Saturday, December 31, 2016

Hoping for better in 2017

Tennyson said it best.

Ring Out, Wild bells: by Alfred, Lord Tennyson

Ring out, wild bells, to the wild sky,
The flying cloud, the frosty light;
The year is dying in the night;
Ring out, wild bells, and let him die.
Ring out the old, ring in the new,
Ring, happy bells, across the snow:
The year is going, let him go;
Ring out the false, ring in the true.
Ring out the grief that saps the mind,
For those that here we see no more,
Ring out the feud of rich and poor,
Ring in redress to all mankind.
Ring out a slowly dying cause,
And ancient forms of party strife;
Ring in the nobler modes of life,
With sweeter manners, purer laws.
Ring out the want, the care the sin,
The faithless coldness of the times;
Ring out, ring out my mournful rhymes,
But ring the fuller minstrel in.
Ring out false pride in place and blood,
The civic slander and the spite;
Ring in the love of truth and right,
Ring in the common love of good.
Ring out old shapes of foul disease,
Ring out the narrowing lust of gold;
Ring out the thousand wars of old,
Ring in the thousand years of peace.
Ring in the valiant man and free,
The larger heart, the kindlier hand;
Ring out the darkness of the land,
Ring in the Christ that is to be.

Friday, December 30, 2016

Last chance for the vaquita

To mix metaphors, the world's smallest cetacean is essentially swimming off a cliff into oblivion. Twenty years ago, there were over 500 vaquita porpoises in the Gulf of California. A year ago, when I started a study of satellite tracking requirements, there were officially 80-90, but Dr. Robin Baird warned us that was too high - there might be only 50. Now there may only be 40.  Entanglement in nets set illegally for the totoaba - a fish whose bladder is prized in China - has driven the species to the brink. Since humans exterminated China's baiji in 2006, the vaquita is the rarest, most endangered cetacean in the world.

Netted vaquita (NOAA)

A succession of measures (described here)  by the Mexican government and nonprofit agencies has failed to stem the decline. Now the government is going for the last resort: capture of vaquitas to be maintained in open-water pens, where they will hopefully survive until the Gulf can be cleared of poachers (if that's possible) or create a viable captive population.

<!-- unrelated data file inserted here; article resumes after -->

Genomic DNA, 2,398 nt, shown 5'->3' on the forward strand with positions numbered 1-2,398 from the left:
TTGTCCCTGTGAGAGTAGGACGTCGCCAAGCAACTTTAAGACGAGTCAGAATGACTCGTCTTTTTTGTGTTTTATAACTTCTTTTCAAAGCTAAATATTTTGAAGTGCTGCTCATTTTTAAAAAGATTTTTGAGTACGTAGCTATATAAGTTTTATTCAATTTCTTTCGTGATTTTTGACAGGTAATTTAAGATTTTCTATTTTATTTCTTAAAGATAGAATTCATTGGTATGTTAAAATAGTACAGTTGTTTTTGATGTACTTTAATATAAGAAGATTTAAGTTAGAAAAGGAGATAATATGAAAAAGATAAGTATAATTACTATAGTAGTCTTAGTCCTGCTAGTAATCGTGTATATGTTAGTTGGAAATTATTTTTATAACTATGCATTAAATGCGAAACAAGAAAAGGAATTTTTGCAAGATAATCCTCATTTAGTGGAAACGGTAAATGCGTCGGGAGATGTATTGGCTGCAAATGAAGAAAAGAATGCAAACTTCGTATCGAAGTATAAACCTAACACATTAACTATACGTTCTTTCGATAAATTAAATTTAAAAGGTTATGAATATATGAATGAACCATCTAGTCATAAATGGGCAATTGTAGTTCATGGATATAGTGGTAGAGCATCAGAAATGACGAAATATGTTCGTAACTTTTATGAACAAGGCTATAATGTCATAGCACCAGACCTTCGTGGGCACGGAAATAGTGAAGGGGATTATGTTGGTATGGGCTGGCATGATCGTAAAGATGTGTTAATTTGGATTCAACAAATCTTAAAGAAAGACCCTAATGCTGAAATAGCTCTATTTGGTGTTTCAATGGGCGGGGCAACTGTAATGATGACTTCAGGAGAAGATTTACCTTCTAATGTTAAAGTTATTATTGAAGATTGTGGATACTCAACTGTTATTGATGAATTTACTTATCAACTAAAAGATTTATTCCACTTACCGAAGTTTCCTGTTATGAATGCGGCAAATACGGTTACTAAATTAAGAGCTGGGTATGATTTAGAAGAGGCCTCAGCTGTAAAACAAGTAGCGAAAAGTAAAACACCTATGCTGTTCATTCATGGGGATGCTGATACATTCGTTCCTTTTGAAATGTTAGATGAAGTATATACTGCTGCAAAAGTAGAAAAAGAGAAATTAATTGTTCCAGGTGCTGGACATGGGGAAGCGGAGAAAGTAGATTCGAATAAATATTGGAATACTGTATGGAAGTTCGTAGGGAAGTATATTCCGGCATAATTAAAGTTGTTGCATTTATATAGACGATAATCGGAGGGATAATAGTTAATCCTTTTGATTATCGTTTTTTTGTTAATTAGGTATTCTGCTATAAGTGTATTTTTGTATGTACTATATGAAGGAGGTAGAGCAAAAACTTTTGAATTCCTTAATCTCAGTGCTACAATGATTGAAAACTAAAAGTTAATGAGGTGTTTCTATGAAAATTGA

This is very chancy stuff: the vaquita has never been maintained in captivity. Cetacean-keeping is still something of an art, and a controversial one. It is possible to maintain captive populations, the outstanding example being the bottlenose dolphin.  Bottlenoses, though, mate easily in captivity (and not just with their own species, but with anything they can entice or coerce, producing a dizzying array of hybrids) and we have decades of experience maintaining them.  We don't know if vaquitas will take well to a restricted pen and unusual conditions.  We don't know how many breeding females there are to begin with.

Vaquita (Phocoena sinus) (NOAA)  

But I don't think there's an alternative, given the way so many anti-poaching measures have fallen short - at least, no alternative less drastic than the extreme of flooding the Gulf with military forces with shoot-to-kill orders, the military is lending a hand, as U.S. Navy dolphins are among the forces being deployed now to find and bring in the vaquitas.  The rest of us can only cross our fingers and wish the vaquitas good luck.

Thursday, December 29, 2016

It's not nice to read Mother Nature

The online world is, of course, full of crap that sometimes seems destined to drown out real information. "Natural News" may be the worst of the worst: nothing in it is news and very little is nature, unless you count human nature (grasping for money).  From a source I'm always happy to recommend, Sharon Hill's' DoubtfulNews, comes another example - not as bad as Natural News, but concerning.  Sharon writes, "Mother Nature Network (MNN) a site that takes real science stories and rewrites them, getting them wrong in the process." Case in point: no, there is no river of molten iron flowing from Russia to Canada that's about to flip the Earth's poles. There's a really interesting science story buried in here, related to a real paper about magnetic anatomies indicating real movements of Earth's not-so-solid innards, but Ms. Hill, a geologist, notes this is part of a trend of simplifying and torqueing science into clickbait.